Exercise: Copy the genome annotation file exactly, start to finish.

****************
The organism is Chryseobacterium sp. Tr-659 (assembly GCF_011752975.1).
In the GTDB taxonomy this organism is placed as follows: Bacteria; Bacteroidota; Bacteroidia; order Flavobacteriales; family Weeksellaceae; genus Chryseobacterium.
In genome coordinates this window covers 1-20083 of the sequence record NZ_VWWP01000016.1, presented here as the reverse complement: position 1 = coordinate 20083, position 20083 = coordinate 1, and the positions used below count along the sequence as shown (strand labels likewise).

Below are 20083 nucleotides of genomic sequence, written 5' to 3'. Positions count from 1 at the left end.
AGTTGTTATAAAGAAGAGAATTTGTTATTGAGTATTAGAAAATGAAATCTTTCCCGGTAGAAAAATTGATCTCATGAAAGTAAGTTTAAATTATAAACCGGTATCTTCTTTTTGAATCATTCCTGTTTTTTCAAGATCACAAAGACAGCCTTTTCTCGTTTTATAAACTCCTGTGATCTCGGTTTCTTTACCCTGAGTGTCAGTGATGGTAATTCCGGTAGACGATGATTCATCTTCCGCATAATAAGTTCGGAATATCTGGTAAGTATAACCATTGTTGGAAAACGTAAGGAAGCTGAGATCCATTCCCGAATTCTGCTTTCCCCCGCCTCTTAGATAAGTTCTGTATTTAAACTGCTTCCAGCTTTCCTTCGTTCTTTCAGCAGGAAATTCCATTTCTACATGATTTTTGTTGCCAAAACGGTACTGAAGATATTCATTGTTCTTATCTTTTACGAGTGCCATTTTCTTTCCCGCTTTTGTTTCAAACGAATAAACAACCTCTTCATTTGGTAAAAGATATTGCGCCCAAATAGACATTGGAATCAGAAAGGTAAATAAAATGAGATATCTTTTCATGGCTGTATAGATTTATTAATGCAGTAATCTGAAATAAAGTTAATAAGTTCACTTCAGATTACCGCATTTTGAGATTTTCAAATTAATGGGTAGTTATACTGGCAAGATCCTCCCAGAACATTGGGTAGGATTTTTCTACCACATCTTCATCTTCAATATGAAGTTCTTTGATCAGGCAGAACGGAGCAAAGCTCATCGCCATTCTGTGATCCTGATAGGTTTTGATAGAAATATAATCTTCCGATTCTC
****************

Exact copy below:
The organism is Chryseobacterium sp. Tr-659 (assembly GCF_011752975.1).
In the GTDB taxonomy this organism is placed as follows: Bacteria; Bacteroidota; Bacteroidia; order Flavobacteriales; family Weeksellaceae; genus Chryseobacterium.
In genome coordinates this window covers 1-20083 of the sequence record NZ_VWWP01000016.1, presented here as the reverse complement: position 1 = coordinate 20083, position 20083 = coordinate 1, and the positions used below count along the sequence as shown (strand labels likewise).

Below are 20083 nucleotides of genomic sequence, written 5' to 3'. Positions count from 1 at the left end.
AGTTGTTATAAAGAAGAGAATTTGTTATTGAGTATTAGAAAATGAAATCTTTCCCGGTAGAAAAATTGATCTCATGAAAGTAAGTTTAAATTATAAACCGGTATCTTCTTTTTGAATCATTCCTGTTTTTTCAAGATCACAAAGACAGCCTTTTCTCGTTTTATAAACTCCTGTGATCTCGGTTTCTTTACCCTGAGTGTCAGTGATGGTAATTCCGGTAGACGATGATTCATCTTCCGCATAATAAGTTCGGAATATCTGGTAAGTATAACCATTGTTGGAAAACGTAAGGAAGCTGAGATCCATTCCCGAATTCTGCTTTCCCCCGCCTCTTAGATAAGTTCTGTATTTAAACTGCTTCCAGCTTTCCTTCGTTCTTTCAGCAGGAAATTCCATTTCTACATGATTTTTGTTGCCAAAACGGTACTGAAGATATTCATTGTTCTTATCTTTTACGAGTGCCATTTTCTTTCCCGCTTTTGTTTCAAACGAATAAACAACCTCTTCATTTGGTAAAAGATATTGCGCCCAAATAGACATTGGAATCAGAAAGGTAAATAAAATGAGATATCTTTTCATGGCTGTATAGATTTATTAATGCAGTAATCTGAAATAAAGTTAATAAGTTCACTTCAGATTACCGCATTTTGAGATTTTCAAATTAATGGGTAGTTATACTGGCAAGATCCTCCCAGAACATTGGGTAGGATTTTTCTACCACATCTTCATCTTCAATATGAAGTTCTTTGATCAGGCAGAACGGAGCAAAGCTCATCGCCATTCTGTGATCCTGATAGGTTTTGATAGAAATATAATCTTCCGATTCTC